Driving is the primary means of getting around for many people. However, it may pose a serious challenge, especially when elderly drivers are involved. Diminishing visibility coupled with increased frailty can cause all sorts of problems for an older driver.

If you’re worried about the safety of your elderly loved one behind the wheel, then it’s time to initiate a conversation about when to stop driving. Nevertheless, persuading an older driver to stop driving and hang up the keys isn’t as easy as it seems. Most of them might feel deprived of their freedom if they quit driving.

Generally, older drivers are considered to be the safest drivers simply because they don’t take risks like younger drivers might. Some take lessons on driving safety for seniors to improve their skills on the road as well. Seniors do have the highest fatality rate after teen drivers per mile driven, though, due to their increased frailty and inability to survive trauma. Tips for elderly drivers can be helpful, but starting the conversation about when to stop driving is your surest means of averting disaster and showing compassion to your loved one.

Signs a Senior Should Stop Driving

Driving is a complex process that requires all senses to function optimally. If your senior loved one is experiencing some level of deterioration in their senses, don’t hesitate to talk to them. Knowing the telltale physical signs is the first step to initiating a successful conversation. Some of the indicators you should consider include:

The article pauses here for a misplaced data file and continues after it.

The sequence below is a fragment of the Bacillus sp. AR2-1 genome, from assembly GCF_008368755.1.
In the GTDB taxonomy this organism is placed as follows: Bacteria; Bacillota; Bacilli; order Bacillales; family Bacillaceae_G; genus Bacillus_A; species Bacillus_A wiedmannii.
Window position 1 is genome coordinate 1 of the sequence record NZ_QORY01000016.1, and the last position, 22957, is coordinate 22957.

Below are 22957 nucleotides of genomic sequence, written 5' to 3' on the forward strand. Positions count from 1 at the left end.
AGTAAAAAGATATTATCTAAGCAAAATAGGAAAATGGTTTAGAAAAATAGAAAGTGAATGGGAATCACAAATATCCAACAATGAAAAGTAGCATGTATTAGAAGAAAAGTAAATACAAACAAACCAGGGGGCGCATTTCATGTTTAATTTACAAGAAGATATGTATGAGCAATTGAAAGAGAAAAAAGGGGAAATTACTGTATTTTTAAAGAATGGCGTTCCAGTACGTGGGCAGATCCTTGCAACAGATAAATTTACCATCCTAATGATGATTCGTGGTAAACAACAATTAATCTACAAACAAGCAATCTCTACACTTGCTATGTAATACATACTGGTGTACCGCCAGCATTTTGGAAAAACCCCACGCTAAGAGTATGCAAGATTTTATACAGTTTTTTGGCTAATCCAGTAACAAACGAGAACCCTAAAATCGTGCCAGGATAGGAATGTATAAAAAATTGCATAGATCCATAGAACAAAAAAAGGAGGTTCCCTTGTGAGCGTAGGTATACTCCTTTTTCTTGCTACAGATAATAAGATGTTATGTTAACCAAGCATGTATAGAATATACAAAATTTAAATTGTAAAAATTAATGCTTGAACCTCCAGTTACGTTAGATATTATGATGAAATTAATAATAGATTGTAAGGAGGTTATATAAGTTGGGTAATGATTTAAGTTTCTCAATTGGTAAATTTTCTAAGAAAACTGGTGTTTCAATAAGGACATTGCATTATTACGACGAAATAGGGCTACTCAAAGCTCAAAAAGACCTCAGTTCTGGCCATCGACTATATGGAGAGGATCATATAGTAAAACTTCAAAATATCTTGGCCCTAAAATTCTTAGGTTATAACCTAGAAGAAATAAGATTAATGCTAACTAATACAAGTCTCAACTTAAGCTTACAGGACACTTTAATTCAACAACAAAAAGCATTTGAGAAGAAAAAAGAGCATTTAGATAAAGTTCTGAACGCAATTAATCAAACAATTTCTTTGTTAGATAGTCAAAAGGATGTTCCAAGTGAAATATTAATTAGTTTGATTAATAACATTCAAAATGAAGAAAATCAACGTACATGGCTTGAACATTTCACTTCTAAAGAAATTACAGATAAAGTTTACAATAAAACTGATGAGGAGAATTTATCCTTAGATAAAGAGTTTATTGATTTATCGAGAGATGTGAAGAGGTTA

• Changes in vision
  • Hearing loss
  • Reduced cognition
  • Frailty and decreased physical ability

Other noticeable signs include:

  • Driving too slowly
  • Multiple accidents
  • Inability to drive at night
  • Slower reflexes
  • Inability to interpret road signs

How to Have the Conversation

It’s widely appreciated that talking with older drivers is a sensitive issue that may prove to be a herculean task. You must find a way to pass the message without compromising your relationship with your loved ones. Below are a few steps on how to handle this sensitive conversation:

1. Do It Early

Starting the conversation early is one of the best ways of reducing defensiveness and refusals. Besides listening to your views, your loved one will also be able to share their concerns openly, making the process much easier for you.

2. Handle Refusals

Be ready to handle refusals in an amicable manner. You can invite a close family friend to talk them through the benefits of giving up driving or have a physician explain to them the repercussions on their health.

3. Discuss the Alternatives

After convincing your loved one to give up driving, you must provide alternatives. Some of the best options include public transport, local community services or enlisting a reputable home care service.

Why Choose CareGivers of America?

At CareGivers of America, we care about the safety of your loved one behind the wheel. That’s why we’re more than willing to attend to all their transportation needs. We offer 24/7 services in Miami Beach, Aventura, Coral Gables, North Miami and other areas within Florida. Contact us for a free home visit today.